The last few months of the year may have everyone thinking about holiday cheer and pumpkin pies, but it's also prime time for investors to put tax-planning strategies into place that can help reduce their liability for 2013.
Indeed, Dec. 31 marks the cutoff date for delaying income, accelerating deductions, gifting appreciated assets and dumping investment dogs for the current filing year.
Such moves, however, require careful consideration of an investor's current and projected financial picture, said Melissa Labant, the director of tax advocacy for the American Institute of Certified Public Accountants. Labant, a CPA, is also a certified financial planner.
"Anywhere from September through November, taxpayers should be thinking about year-end (tax) planning," she said. "To be able to plan ahead, you have to know where you are."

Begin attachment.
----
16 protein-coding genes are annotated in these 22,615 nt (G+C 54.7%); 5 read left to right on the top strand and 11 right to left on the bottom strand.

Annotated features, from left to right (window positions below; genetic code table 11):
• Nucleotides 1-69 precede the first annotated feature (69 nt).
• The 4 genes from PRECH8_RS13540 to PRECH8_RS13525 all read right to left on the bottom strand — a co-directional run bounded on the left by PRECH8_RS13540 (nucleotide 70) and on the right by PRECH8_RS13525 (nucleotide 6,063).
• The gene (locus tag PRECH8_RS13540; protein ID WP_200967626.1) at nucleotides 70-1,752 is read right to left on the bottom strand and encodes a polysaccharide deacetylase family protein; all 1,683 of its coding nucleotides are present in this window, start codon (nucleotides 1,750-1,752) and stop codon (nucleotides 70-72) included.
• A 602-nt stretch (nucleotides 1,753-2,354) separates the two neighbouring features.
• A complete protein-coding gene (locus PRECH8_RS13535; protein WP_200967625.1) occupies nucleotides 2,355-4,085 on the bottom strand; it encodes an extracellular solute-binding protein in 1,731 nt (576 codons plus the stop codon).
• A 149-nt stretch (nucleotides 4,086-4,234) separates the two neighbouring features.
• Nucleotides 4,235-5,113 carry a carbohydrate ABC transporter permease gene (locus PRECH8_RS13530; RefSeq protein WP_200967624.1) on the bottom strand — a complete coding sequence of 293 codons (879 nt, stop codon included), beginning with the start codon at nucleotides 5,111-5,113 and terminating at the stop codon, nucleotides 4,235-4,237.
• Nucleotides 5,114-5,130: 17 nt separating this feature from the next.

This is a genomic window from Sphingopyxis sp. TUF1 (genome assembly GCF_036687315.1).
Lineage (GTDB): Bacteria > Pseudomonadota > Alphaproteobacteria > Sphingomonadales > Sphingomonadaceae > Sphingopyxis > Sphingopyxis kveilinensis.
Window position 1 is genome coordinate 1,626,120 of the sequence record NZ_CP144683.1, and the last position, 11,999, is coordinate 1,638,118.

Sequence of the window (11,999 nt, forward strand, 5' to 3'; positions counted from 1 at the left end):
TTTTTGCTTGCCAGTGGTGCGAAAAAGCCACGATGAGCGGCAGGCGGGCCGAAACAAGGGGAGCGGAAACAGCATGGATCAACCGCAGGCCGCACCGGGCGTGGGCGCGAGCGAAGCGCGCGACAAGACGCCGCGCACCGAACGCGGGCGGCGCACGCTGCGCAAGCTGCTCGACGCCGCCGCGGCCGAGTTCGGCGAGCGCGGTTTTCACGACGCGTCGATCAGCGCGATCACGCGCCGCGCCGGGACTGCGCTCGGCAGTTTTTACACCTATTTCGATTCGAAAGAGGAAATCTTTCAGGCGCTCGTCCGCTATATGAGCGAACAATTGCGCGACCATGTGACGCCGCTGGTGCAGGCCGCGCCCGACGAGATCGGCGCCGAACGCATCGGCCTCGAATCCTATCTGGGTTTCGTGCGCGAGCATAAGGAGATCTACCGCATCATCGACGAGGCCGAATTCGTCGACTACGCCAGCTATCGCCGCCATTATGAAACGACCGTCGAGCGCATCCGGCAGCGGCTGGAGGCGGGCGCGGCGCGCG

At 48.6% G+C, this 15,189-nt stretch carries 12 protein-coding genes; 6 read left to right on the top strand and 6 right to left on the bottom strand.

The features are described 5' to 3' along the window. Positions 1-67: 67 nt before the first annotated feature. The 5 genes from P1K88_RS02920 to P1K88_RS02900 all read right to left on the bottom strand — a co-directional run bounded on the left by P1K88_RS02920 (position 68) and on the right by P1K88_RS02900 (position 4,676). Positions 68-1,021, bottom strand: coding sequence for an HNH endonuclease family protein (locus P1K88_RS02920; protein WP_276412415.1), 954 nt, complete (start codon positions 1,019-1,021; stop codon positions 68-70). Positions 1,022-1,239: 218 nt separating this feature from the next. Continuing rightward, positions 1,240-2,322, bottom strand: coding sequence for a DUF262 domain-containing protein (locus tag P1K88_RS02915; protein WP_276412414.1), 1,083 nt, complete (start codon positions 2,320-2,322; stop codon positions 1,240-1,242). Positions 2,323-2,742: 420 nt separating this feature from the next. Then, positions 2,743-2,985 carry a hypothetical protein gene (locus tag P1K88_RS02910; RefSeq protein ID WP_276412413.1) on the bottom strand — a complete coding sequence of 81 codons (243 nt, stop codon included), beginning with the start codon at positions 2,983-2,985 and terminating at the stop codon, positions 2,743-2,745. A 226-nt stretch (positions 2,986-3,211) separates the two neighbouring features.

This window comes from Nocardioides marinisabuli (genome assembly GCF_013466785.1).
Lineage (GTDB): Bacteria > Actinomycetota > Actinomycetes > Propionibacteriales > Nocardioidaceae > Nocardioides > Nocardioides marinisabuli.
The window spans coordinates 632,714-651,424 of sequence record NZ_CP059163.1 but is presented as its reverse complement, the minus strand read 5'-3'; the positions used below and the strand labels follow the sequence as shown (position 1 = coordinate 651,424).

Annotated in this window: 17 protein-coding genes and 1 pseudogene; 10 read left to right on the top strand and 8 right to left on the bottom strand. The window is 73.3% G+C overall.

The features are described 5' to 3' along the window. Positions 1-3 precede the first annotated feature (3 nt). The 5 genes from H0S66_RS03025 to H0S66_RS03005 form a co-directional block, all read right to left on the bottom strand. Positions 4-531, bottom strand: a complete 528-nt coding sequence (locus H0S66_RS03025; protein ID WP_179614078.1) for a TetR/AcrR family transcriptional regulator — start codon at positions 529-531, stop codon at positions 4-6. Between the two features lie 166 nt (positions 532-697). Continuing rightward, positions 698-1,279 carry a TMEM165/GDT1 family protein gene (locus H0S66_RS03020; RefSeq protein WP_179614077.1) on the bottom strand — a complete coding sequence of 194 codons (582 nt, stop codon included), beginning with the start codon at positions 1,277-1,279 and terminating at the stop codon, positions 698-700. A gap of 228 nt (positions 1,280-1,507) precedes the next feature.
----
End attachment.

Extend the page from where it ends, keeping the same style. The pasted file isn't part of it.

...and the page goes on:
(Read more: Year-end financial checklist)
The advice is even more crucial this year for high-income earners, said Labant, who pointed out that the Bush-era tax cuts expired this year for those in the highest tax brackets.
For 2013, married couples filing jointly with taxable income greater than $450,000 will face a new 39.6 percent top marginal income tax rate, plus a bump to 20 percent, up from 15 percent, on qualified dividend and long-term capital gains.
Joint filers earning more than $250,000 will also be subject to a new 3.8 percent Medicare surtax on net investment income.
"Taxpayers tend to look at their liability for prior years and assume that it will be the same for the current year, but when you have a year with significant tax law changes you can't assume your tax bill will stay the same," Labant said.
Taxpayers looking to keep more of their money from Uncle Sam this year need to start with a forecast, said John Napolitano, chairman of U.S. Wealth Management in Braintree, Mass.